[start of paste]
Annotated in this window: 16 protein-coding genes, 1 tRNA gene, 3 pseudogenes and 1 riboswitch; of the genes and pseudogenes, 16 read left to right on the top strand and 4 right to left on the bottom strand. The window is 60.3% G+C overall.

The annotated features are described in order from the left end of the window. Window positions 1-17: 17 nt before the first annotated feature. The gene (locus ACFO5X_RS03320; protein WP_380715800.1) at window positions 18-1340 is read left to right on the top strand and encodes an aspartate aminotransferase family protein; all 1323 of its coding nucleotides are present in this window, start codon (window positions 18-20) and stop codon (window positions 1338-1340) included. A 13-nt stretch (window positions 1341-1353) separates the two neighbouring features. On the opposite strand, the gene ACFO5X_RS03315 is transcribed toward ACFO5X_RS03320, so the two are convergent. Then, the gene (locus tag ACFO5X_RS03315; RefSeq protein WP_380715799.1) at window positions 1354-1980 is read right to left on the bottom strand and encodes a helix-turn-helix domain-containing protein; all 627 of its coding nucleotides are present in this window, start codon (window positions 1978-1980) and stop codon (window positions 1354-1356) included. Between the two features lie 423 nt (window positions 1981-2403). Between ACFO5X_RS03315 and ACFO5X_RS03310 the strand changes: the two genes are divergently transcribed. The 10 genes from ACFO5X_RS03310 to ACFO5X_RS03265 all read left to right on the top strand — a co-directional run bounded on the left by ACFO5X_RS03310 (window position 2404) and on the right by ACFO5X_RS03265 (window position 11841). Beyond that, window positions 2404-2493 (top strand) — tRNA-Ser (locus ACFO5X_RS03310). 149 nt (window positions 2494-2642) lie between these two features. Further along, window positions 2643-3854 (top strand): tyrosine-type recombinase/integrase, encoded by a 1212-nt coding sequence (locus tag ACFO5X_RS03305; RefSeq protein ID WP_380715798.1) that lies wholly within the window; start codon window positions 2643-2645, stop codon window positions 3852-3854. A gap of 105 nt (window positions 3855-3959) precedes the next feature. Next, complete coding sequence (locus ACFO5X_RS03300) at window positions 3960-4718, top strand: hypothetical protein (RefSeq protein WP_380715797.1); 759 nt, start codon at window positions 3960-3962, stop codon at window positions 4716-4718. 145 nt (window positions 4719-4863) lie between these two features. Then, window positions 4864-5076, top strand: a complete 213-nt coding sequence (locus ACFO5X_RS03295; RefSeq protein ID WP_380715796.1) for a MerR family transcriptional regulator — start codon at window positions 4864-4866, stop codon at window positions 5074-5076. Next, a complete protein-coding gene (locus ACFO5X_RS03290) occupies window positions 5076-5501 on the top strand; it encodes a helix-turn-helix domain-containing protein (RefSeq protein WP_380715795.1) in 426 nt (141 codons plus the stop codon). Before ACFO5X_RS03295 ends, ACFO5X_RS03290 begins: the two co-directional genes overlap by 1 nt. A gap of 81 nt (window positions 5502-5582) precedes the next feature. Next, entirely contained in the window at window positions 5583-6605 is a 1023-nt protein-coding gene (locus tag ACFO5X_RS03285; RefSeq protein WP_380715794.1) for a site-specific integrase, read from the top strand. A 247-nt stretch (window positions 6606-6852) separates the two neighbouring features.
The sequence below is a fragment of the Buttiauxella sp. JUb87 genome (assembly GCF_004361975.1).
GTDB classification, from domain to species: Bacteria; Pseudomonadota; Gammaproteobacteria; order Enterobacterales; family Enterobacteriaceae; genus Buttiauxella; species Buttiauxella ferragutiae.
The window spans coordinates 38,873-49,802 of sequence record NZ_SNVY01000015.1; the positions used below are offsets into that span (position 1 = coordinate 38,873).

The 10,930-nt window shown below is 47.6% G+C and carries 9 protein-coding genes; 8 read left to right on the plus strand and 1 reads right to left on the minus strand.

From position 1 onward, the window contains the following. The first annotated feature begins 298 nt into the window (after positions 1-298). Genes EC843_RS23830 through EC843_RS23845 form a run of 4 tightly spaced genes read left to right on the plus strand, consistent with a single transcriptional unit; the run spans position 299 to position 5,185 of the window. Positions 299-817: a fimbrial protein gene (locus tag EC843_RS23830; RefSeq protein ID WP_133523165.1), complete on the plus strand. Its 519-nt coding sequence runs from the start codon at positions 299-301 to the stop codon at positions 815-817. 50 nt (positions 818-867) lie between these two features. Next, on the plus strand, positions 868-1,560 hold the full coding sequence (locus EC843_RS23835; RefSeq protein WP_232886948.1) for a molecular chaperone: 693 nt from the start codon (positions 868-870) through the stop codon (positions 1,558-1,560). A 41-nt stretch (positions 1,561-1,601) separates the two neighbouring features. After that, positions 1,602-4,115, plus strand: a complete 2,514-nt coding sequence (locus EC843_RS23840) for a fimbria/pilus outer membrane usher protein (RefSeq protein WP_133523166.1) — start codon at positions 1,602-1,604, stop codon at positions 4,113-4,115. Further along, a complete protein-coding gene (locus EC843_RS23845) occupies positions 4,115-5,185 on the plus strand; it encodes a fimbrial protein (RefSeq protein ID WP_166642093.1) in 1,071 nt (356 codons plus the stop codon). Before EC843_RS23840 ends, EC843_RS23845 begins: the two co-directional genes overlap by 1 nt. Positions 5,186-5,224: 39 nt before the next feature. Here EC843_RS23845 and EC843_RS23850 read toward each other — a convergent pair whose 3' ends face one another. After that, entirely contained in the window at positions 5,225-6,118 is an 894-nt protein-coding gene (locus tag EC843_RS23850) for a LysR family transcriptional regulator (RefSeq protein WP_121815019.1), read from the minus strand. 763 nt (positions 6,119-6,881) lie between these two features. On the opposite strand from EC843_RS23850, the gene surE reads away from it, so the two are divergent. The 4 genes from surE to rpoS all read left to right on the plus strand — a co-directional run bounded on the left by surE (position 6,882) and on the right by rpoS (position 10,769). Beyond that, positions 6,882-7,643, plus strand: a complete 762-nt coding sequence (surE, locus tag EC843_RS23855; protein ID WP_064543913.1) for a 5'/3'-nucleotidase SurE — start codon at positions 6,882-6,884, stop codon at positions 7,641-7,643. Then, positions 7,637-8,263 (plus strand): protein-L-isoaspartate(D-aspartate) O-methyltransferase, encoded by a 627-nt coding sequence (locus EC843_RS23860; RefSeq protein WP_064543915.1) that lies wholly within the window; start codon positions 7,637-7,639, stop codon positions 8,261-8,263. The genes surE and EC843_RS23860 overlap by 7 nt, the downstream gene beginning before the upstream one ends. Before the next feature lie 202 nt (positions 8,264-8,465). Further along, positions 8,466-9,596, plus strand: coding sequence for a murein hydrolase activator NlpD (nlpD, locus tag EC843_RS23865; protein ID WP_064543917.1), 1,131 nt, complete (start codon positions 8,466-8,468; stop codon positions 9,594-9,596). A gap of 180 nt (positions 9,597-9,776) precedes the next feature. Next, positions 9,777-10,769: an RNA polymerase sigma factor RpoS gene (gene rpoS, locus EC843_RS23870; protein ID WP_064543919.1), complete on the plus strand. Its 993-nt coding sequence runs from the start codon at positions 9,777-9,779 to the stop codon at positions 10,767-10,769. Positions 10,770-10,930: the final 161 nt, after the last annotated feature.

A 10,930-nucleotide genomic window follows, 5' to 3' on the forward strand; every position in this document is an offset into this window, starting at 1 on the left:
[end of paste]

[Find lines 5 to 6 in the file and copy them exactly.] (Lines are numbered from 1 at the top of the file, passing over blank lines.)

The window spans coordinates 38,873-49,802 of sequence record NZ_SNVY01000015.1; the positions used below are offsets into that span (position 1 = coordinate 38,873).

The 10,930-nt window shown below is 47.6% G+C and carries 9 protein-coding genes; 8 read left to right on the plus strand and 1 reads right to left on the minus strand.